The XtremeEDA Multi-Processor Platform (XMPP) is a development vehicle in the design and design verification (DV) of configurable multi-processor platforms, focusing on ARM/RISC-V processors and associated peripherals. XMPP is one of many ways XtremeEDA consultants grow understanding and skill sets in areas that will benefit our clients. In this blog entry I will discuss the design of the XMPP, the overall architecture, and some of the design challenges we faced.
The goal of XMPP is to allow XtremeEDA consultants to gain experience in the following:
- Implementation aspects of the ARM and RISC-V System Architectures
- AMBA Buses and Peripherals
- UVM Object Oriented Methodologies
- Parametric customization for both RTL and DV
- Low power (UPF) implementation
- Design for Debug (DFD) CoreSight implementation.
We’ve chosen to focus on these areas for several reasons. First, our client base has pointed at ARM and RISC-V as key technologies for future products. ARM, of course, is well established, and RISC-V continues to grow in popularity. Our roles within client teams are regularly tied to development of co-processors and peripherals which is why we’re tending toward a focus on bus architecture and connectivity. Our clients also require assistance in implementing low-power and debug technologies. While we have consultants with such expertise, this platform allows for significant expansion in our knowledge base for these areas. Additionally UVM is fundamental to functional verification so building our UVM experience by applying it across XMPP is great preparation for future client engagements. Finally, there’s the complement to our core design and verification expertise related to parameterizing/customing design and verification IP.
XMPP is being developed with small-duration milestones and in modular fashion to allow for ease of handoffs and milestone completion as our engineering staff transitions between client engagements. It’s typical for our engineering staff to have anywhere from a couple weeks to a couple months between client engagements, so continuously working small deliverables is a great way for us to maintain production with dynamic development teams.
Initial development of the XMPP utilized the ARM Cortex-M0 Design Start Kit, which gave the team a start point for the project and allowed for quickly bringing up an initial XMPP system. The design has expanded to include other ARM CPU cores and peripherals, with RISC-V incorporation currently under development.
Below is a diagram of the current XMPP architecture. We chose this architecture because of it’s flexibility and because it allows for quickly building custom systems using Verilog parameters.Design aspects that can be parameterized through a single Verilog package file include:
- Number of Processing Cores (Up to 16)
- Types of Processing Cores (Cortex-M*, RISC-V, etc.)
- Processing Core Address Remapping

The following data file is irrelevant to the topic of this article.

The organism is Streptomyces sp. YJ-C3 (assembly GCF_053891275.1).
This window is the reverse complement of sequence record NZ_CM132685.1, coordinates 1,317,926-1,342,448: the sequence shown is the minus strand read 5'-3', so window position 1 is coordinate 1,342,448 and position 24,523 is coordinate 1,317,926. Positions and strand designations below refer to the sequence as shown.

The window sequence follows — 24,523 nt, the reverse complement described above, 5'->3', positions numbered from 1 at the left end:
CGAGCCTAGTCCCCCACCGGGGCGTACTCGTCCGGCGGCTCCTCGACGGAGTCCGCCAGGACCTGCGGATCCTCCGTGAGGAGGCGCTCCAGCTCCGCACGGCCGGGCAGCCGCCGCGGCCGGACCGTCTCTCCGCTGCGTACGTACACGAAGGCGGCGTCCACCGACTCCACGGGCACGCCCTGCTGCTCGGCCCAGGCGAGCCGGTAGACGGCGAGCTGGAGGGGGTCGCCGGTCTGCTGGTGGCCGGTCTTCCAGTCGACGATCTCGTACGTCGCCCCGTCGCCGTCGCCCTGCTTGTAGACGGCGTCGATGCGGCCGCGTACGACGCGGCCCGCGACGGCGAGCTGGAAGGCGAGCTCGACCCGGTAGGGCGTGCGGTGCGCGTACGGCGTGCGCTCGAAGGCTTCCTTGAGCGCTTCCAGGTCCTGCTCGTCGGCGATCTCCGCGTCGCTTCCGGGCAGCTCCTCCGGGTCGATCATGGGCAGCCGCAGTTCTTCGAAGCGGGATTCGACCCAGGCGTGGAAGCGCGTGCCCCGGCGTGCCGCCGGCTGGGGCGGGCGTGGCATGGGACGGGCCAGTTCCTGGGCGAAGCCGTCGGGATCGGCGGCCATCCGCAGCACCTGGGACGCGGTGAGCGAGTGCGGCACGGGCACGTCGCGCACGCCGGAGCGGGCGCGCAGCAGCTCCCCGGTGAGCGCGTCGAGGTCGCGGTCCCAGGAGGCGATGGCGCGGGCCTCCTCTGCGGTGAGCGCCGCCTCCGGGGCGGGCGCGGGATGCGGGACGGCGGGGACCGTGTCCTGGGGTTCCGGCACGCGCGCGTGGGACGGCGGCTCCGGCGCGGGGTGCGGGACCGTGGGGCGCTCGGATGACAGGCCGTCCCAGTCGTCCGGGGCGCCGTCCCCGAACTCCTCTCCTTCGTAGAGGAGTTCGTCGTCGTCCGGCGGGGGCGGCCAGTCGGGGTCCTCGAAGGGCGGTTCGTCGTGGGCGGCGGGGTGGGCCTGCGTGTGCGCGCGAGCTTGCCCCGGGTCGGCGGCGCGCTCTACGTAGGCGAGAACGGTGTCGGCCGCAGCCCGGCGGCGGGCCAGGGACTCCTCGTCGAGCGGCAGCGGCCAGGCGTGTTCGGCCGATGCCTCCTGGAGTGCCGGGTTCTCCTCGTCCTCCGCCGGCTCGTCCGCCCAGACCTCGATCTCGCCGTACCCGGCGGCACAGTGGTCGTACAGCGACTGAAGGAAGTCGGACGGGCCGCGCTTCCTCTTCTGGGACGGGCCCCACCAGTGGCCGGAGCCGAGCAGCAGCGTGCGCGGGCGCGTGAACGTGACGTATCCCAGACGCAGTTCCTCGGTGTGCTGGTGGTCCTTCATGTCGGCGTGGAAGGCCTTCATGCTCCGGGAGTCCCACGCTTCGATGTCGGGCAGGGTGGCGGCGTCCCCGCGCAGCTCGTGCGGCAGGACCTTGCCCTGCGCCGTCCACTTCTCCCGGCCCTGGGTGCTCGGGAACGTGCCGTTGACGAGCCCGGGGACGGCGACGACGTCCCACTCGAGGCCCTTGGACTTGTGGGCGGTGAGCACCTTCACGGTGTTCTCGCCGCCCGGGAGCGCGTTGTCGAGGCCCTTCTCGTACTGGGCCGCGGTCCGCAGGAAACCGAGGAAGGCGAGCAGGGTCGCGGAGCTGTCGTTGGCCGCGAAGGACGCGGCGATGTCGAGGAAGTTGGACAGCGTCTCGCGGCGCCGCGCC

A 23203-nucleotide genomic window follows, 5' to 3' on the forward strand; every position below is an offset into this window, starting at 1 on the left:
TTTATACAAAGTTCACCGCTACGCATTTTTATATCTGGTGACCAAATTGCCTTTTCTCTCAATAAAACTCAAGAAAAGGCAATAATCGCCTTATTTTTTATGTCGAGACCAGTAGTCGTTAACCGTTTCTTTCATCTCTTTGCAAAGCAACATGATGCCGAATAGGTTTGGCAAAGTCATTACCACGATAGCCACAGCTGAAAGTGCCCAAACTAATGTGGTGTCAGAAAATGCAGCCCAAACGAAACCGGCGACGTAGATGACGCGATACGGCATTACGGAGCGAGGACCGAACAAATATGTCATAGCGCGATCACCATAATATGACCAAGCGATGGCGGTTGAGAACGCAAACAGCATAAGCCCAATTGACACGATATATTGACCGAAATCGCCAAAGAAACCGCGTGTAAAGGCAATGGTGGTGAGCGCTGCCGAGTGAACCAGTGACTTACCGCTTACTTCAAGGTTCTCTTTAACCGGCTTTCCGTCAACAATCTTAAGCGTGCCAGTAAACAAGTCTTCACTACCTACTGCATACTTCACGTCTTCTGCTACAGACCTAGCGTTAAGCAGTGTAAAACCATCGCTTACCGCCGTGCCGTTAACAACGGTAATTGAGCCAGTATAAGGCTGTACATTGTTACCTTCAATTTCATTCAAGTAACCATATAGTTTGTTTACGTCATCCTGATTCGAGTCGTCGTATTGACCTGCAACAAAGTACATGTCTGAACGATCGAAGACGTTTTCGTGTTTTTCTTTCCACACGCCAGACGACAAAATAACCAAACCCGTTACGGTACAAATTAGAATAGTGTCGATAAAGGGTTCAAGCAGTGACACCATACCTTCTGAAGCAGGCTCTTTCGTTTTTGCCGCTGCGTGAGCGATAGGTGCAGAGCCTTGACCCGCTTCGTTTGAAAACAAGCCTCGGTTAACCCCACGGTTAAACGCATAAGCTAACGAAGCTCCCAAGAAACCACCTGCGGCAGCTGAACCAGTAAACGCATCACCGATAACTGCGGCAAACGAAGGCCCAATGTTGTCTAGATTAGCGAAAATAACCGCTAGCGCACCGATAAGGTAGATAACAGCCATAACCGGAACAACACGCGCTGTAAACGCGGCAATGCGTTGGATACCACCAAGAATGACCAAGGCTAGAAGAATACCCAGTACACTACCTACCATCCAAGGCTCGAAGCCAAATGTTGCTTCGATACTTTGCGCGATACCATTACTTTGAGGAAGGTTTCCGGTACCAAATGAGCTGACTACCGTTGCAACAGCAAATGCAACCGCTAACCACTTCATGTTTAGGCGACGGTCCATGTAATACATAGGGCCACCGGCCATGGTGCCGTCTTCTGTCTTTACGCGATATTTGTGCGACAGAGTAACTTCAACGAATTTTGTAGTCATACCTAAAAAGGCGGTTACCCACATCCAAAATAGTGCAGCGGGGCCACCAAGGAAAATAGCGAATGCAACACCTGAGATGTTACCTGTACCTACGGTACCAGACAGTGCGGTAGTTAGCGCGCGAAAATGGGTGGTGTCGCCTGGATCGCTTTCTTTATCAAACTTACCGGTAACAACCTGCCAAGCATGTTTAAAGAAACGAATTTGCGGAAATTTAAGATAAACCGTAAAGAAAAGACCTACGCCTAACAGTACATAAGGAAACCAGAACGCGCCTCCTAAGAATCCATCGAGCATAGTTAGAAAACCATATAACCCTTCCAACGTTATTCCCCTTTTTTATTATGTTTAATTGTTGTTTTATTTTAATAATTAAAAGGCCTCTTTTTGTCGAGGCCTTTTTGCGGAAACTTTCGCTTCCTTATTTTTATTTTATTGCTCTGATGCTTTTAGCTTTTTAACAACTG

- Physical Aspects of Memory
- Size of Memory
- Address Mapping of Memory, AHB/APB Components
- Instantiation of APB Components
- Per Core Interrupt Assignments.
One of the design challenges to enable a configurable architecture was to flexibly connect the Cores, Interconnect Fabric, RAM, and AHB/APB components without having to touch or regenerate the Top-Level RTL or any of the components. The solution involved extensive use of SystemVerilog Interfaces, which then allowed for the use arrays of Interfaces based on a parameter setting. This same approach was used in the XtremeEDA developed Multilayer AHB Interconnect Fabric this allowed for a fabric that supported configuration by parameters for the number of Masters/Slaves it utilized.
A second challenge was to integrate differing processor Cores, but to again avoid having to modify the Top-Level RTL. This was accomplished through the use of a Core wrapper which allowed differing cores to present a uniform interface at the Top-Level.
The development of the XMPP has involved many XtremeEDA consultants, to date over 25, which has allowed them each to both contribute to and benefit from this project. I personally have learned much about ARM and RISC-V processor architecture, along with the experience gained in the architectural development of the XMPP. The project also allowed me to get to know, work with, and learn from other XtremeEDA consultants. Being somewhat new to XtremeEDA (almost 1 year), what I have found through this experience is that we have an amazing group of consultants whose knowledge base is second to none.
UVM Gotchas: UVM Register Layer Prediction ModesJuly 17, 2018
by Robin Hotchkiss, Senior Verification Consultant What are we talking about? This post talks about the difference between implicit and […]Learn More
Open-Source RISC-V Verification for the NationJuly 10, 2018
By Jeremy Ralph, Principal Verification Engineer Many moons ago, as a new grad straight out of university, I started as […]Learn More
Portable Stimulus at a Minimum — by Neil JohnsonJune 6, 2018
Portable stimulus is becoming the new hot topic in verification that only got hotter with the release of the early […]Learn More
The 2 Faces of Debug – by Neil JohnsonMay 16, 2018
Recently, I was part of a discussion about the different types of bugs that can pop up for verification teams. […]Learn More